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Leader in Cardiac Imaging Joins Cedars-Sinai Heart Institute

James K. Min, MD, an expert in non-invasive cardiac imaging, has joined the Cedars-Sinai Heart Institute as Director of Cardiac Imaging Research and Co-Director of Cardiac Imaging.

Min comes to Cedars-Sinai from the Weill Cornell Medical College and the New York Presbyterian Hospital in New York City, where he served as the Director of Cardiac Computed Tomography.

Min is widely regarded as a preeminent scholar and clinician focused on cardiac imaging, having served as the principal investigator in several multicenter trials and having authored more than 100 articles in peer-reviewed academic medical journals. Min is the current president of the Society of Cardiovascular Computed Tomography. At Cedars-Sinai, Min also has a joint appointment in the Department of Imaging and the Department of Biomedical Sciences in the Biomedical Research Imaging Institute.

“The addition of Dr. Min to the Cedars-Sinai Heart Institute faculty is an exciting development for the future of cardiology,” said Eduardo Marban, MD, PhD, director of the Cedars-Sinai Heart Institute and the Mark S. Siegel Family Professor. “As medical technology advances, physician-scientists like Dr. Min are key to creating and maximizing treatment options for leading-edge patient care.”

Said Daniel S. Berman, MD, chief of Cardiac Imaging at the Cedars-Sinai Heart Institute and the S. Mark Taper Foundation Imaging Center, “Dr. Min’s expertise in multimodality imaging – and coronary CT angiography in particular – will seamlessly complement the ongoing research at Cedars-Sinai and will undoubtedly contribute significantly to advancing the field of cardiovascular imaging.”

Long recognized as a national leader, the Cedars-Sinai Heart Institute has been growing rapidly over recent years. In the 1990s, Berman’s team developed imaging software used worldwide for non-invasive detection of heart function and blood flow and research by P.K Shah, MD uncovered a mutant gene that provides protection against atherosclerosis, which can lead to clogged arteries, heart attacks and strokes. After Marbán, former chief of cardiology at the Johns Hopkins School of Medicine, joined Cedars-Sinai in 2007, the addition of cardiac electrophysiology expert Sumeet S. Chugh, MD, hypertension specialist Ronald Victor, MD and advanced heart disease and transplantation medicine specialist Jon Kobashigawa, MD, rounded out the Institute’s senior leadership. Under the direction of C. Noel Bairey Merz, MD, the institute’s Women’s Heart Center has helped uncover gender differences in heart disease. In the area of Interventional Cardiology, directed by Raj Makkar, MD, Cedars-Sinai physicians have completed more minimally-invasive heart valve repair and replacement procedures than any other medical center.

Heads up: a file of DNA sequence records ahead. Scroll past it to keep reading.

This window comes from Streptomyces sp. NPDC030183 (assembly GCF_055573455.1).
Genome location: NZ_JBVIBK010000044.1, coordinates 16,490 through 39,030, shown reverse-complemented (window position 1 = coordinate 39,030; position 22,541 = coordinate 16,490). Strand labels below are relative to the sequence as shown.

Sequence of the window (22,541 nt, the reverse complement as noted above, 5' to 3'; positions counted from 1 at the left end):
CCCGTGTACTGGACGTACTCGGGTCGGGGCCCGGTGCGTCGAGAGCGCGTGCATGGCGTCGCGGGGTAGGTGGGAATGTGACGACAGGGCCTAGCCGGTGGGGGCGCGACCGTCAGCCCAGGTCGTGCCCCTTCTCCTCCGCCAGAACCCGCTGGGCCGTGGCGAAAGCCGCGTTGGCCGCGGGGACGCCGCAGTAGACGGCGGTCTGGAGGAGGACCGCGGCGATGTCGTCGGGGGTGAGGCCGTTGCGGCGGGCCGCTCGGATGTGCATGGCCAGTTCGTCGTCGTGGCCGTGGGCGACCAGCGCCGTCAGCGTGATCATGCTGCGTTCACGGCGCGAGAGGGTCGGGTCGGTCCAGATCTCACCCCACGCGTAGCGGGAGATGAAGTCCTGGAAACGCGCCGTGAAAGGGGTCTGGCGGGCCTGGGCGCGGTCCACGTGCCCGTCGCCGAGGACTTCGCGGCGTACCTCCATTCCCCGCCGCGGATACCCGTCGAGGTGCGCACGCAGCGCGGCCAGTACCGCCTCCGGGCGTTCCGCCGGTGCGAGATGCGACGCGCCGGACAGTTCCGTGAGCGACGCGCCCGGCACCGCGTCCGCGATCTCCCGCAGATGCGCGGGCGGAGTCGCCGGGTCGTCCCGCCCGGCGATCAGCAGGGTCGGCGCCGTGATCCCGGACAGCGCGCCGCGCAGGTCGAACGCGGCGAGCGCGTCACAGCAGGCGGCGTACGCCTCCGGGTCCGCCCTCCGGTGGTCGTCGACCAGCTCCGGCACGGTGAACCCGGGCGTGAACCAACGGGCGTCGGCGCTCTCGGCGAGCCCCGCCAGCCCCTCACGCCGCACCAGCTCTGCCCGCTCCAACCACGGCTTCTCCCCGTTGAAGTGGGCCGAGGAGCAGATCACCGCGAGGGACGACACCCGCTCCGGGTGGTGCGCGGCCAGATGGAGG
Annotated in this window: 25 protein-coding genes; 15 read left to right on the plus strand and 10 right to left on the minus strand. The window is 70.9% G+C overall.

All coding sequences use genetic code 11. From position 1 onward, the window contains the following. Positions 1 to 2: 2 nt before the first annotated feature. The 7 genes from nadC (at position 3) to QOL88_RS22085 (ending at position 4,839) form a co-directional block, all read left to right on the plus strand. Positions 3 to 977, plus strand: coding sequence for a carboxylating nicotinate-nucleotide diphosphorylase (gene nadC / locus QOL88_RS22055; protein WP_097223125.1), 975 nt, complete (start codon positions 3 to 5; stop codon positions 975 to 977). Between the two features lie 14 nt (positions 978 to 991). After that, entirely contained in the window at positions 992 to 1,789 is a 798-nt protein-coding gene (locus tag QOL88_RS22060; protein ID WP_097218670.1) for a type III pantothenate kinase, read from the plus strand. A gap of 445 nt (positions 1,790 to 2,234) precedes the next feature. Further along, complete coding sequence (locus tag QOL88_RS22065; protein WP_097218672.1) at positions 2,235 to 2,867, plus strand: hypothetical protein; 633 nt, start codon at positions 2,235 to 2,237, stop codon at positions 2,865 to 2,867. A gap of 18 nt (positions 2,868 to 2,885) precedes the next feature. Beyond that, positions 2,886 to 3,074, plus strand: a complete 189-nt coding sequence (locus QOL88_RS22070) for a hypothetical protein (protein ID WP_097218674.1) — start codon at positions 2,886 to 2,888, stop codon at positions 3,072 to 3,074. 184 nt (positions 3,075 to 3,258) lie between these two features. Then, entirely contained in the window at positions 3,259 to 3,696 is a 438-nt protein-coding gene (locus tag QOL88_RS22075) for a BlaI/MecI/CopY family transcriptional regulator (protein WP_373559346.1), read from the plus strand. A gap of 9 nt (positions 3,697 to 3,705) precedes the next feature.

In 2009, Marbán and his team completed the first procedure in which a patient’s own heart tissue was used to grow specialized heart stem cells that were then injected back into the patient’s heart in an effort to repair and re-grow healthy muscle in a heart that had been injured by a heart attack.

In 2010, doctors at the Cedars-Sinai Heart Institute performed more adult heart transplants than any other medical center.

About the Cedars-Sinai Heart InstituteThe Cedars-Sinai Heart Institute is internationally recognized for outstanding heart care built on decades of innovation and leading-edge research. From cardiac imaging and advanced diagnostics to surgical repair of complex heart problems to the training of the heart specialists of tomorrow and research that is deepening medical knowledge and practice, the Cedars-Sinai Heart Institute is known around the world for excellence and innovations.